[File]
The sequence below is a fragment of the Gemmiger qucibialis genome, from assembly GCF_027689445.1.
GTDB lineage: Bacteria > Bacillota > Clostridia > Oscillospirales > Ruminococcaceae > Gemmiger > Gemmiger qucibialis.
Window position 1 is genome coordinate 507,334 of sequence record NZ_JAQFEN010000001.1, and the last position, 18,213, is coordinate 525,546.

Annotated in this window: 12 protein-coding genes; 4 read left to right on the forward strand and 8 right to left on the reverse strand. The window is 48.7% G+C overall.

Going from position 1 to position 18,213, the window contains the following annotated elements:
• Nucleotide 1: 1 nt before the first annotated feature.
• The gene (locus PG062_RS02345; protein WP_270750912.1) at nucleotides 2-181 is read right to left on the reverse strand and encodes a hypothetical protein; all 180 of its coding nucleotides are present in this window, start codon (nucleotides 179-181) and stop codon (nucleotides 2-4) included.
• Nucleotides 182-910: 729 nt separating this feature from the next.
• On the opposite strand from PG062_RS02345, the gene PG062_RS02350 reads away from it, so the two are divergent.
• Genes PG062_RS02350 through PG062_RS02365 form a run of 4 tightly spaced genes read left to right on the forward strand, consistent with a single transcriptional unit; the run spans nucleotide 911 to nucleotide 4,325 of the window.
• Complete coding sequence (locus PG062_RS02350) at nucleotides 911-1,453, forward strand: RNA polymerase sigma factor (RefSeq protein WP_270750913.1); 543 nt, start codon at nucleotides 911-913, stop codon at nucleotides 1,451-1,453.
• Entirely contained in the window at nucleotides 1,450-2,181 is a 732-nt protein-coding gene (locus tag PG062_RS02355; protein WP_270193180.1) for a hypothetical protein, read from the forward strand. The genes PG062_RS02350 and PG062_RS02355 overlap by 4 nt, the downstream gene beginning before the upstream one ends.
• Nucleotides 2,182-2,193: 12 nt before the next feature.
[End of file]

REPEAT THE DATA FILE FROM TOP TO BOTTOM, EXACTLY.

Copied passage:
The sequence below is a fragment of the Gemmiger qucibialis genome, from assembly GCF_027689445.1.
GTDB lineage: Bacteria > Bacillota > Clostridia > Oscillospirales > Ruminococcaceae > Gemmiger > Gemmiger qucibialis.
Window position 1 is genome coordinate 507,334 of sequence record NZ_JAQFEN010000001.1, and the last position, 18,213, is coordinate 525,546.

Annotated in this window: 12 protein-coding genes; 4 read left to right on the forward strand and 8 right to left on the reverse strand. The window is 48.7% G+C overall.

Going from position 1 to position 18,213, the window contains the following annotated elements:
• Nucleotide 1: 1 nt before the first annotated feature.
• The gene (locus PG062_RS02345; protein WP_270750912.1) at nucleotides 2-181 is read right to left on the reverse strand and encodes a hypothetical protein; all 180 of its coding nucleotides are present in this window, start codon (nucleotides 179-181) and stop codon (nucleotides 2-4) included.
• Nucleotides 182-910: 729 nt separating this feature from the next.
• On the opposite strand from PG062_RS02345, the gene PG062_RS02350 reads away from it, so the two are divergent.
• Genes PG062_RS02350 through PG062_RS02365 form a run of 4 tightly spaced genes read left to right on the forward strand, consistent with a single transcriptional unit; the run spans nucleotide 911 to nucleotide 4,325 of the window.
• Complete coding sequence (locus PG062_RS02350) at nucleotides 911-1,453, forward strand: RNA polymerase sigma factor (RefSeq protein WP_270750913.1); 543 nt, start codon at nucleotides 911-913, stop codon at nucleotides 1,451-1,453.
• Entirely contained in the window at nucleotides 1,450-2,181 is a 732-nt protein-coding gene (locus tag PG062_RS02355; protein WP_270193180.1) for a hypothetical protein, read from the forward strand. The genes PG062_RS02350 and PG062_RS02355 overlap by 4 nt, the downstream gene beginning before the upstream one ends.
• Nucleotides 2,182-2,193: 12 nt before the next feature.